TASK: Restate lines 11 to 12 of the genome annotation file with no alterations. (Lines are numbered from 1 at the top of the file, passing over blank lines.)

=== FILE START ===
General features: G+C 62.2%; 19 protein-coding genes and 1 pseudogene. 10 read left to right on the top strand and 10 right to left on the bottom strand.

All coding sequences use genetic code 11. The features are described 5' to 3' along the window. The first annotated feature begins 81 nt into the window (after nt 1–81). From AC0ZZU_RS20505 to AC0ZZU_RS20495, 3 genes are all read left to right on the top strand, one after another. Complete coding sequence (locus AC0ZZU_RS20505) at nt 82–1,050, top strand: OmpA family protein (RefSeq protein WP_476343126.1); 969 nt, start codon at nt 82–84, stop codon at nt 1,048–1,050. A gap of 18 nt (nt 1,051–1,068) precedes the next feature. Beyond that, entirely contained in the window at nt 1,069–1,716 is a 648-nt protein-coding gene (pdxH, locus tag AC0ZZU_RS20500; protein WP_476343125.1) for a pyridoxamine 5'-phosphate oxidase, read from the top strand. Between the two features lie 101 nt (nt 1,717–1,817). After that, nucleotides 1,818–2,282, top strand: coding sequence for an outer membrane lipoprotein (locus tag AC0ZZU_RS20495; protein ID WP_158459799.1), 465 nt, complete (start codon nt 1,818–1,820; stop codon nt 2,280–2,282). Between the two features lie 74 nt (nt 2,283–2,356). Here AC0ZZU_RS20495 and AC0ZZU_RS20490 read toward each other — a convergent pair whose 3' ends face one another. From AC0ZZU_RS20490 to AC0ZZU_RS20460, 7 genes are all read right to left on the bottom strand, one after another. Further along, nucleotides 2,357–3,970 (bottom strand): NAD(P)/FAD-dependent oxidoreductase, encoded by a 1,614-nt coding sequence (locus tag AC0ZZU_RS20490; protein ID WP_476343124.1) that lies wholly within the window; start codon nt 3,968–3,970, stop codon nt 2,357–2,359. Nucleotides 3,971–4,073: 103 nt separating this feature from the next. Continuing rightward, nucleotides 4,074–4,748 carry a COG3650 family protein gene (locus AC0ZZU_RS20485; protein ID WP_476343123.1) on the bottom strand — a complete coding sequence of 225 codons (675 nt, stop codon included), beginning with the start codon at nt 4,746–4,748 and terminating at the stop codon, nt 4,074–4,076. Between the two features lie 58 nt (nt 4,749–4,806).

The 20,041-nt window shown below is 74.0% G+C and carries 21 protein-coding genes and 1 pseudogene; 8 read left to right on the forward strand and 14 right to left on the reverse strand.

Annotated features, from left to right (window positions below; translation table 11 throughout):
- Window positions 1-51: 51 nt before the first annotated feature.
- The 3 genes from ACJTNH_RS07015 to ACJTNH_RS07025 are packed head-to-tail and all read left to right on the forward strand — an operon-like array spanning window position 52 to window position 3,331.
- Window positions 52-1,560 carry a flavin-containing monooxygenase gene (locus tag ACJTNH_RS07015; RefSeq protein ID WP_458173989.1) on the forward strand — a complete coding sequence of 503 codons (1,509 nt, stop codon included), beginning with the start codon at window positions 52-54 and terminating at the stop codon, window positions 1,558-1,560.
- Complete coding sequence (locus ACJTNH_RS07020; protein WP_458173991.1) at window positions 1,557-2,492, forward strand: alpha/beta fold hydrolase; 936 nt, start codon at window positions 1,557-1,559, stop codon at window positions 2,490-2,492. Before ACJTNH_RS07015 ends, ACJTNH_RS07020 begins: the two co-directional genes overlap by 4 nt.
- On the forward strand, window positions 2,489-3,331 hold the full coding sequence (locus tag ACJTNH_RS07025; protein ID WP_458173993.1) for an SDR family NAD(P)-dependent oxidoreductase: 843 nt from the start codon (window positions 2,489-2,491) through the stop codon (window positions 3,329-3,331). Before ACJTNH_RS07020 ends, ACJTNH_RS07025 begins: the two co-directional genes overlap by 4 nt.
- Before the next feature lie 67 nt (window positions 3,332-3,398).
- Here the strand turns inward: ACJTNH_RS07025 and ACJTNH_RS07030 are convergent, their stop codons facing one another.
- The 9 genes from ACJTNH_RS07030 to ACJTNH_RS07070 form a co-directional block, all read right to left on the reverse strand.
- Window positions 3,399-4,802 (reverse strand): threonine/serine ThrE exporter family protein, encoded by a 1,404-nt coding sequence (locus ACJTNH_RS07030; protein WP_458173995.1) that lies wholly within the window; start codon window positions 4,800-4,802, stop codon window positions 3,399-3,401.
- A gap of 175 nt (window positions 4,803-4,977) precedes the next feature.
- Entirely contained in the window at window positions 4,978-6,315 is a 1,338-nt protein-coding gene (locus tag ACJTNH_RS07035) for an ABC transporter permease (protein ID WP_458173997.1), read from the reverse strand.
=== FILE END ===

- Here the strand turns inward: ACJTNH_RS07025 and ACJTNH_RS07030 are convergent, their stop codons facing one another.
- The 9 genes from ACJTNH_RS07030 to ACJTNH_RS07070 form a co-directional block, all read right to left on the reverse strand.